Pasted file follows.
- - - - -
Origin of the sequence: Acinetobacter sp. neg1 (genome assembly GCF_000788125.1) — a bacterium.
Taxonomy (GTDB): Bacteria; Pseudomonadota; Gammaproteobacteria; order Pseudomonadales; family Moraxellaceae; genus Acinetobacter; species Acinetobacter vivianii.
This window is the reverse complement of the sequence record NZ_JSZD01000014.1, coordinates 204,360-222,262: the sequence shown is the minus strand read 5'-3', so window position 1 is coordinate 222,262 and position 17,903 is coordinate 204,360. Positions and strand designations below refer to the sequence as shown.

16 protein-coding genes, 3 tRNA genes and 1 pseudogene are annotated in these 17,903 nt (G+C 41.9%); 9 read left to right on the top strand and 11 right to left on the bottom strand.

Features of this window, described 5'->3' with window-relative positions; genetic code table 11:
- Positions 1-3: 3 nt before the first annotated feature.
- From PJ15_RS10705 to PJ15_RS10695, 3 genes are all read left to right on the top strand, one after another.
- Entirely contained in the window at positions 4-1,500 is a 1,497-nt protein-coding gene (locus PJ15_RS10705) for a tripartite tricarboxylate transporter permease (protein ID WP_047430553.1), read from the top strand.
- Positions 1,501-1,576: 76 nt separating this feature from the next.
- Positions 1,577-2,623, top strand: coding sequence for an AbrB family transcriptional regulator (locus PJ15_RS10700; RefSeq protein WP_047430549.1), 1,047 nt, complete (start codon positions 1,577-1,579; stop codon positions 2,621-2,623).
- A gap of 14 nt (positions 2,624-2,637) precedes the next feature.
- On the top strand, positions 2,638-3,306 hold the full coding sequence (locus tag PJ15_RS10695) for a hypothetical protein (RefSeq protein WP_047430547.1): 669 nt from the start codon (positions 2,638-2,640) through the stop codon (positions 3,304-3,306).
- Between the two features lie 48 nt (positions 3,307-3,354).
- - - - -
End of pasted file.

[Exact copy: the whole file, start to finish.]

Origin of the sequence: Acinetobacter sp. neg1 (genome assembly GCF_000788125.1) — a bacterium.
Taxonomy (GTDB): Bacteria; Pseudomonadota; Gammaproteobacteria; order Pseudomonadales; family Moraxellaceae; genus Acinetobacter; species Acinetobacter vivianii.
This window is the reverse complement of the sequence record NZ_JSZD01000014.1, coordinates 204,360-222,262: the sequence shown is the minus strand read 5'-3', so window position 1 is coordinate 222,262 and position 17,903 is coordinate 204,360. Positions and strand designations below refer to the sequence as shown.

16 protein-coding genes, 3 tRNA genes and 1 pseudogene are annotated in these 17,903 nt (G+C 41.9%); 9 read left to right on the top strand and 11 right to left on the bottom strand.

Features of this window, described 5'->3' with window-relative positions; genetic code table 11:
- Positions 1-3: 3 nt before the first annotated feature.
- From PJ15_RS10705 to PJ15_RS10695, 3 genes are all read left to right on the top strand, one after another.
- Entirely contained in the window at positions 4-1,500 is a 1,497-nt protein-coding gene (locus PJ15_RS10705) for a tripartite tricarboxylate transporter permease (protein ID WP_047430553.1), read from the top strand.
- Positions 1,501-1,576: 76 nt separating this feature from the next.
- Positions 1,577-2,623, top strand: coding sequence for an AbrB family transcriptional regulator (locus PJ15_RS10700; RefSeq protein WP_047430549.1), 1,047 nt, complete (start codon positions 1,577-1,579; stop codon positions 2,621-2,623).
- A gap of 14 nt (positions 2,624-2,637) precedes the next feature.
- On the top strand, positions 2,638-3,306 hold the full coding sequence (locus tag PJ15_RS10695) for a hypothetical protein (RefSeq protein WP_047430547.1): 669 nt from the start codon (positions 2,638-2,640) through the stop codon (positions 3,304-3,306).
- Between the two features lie 48 nt (positions 3,307-3,354).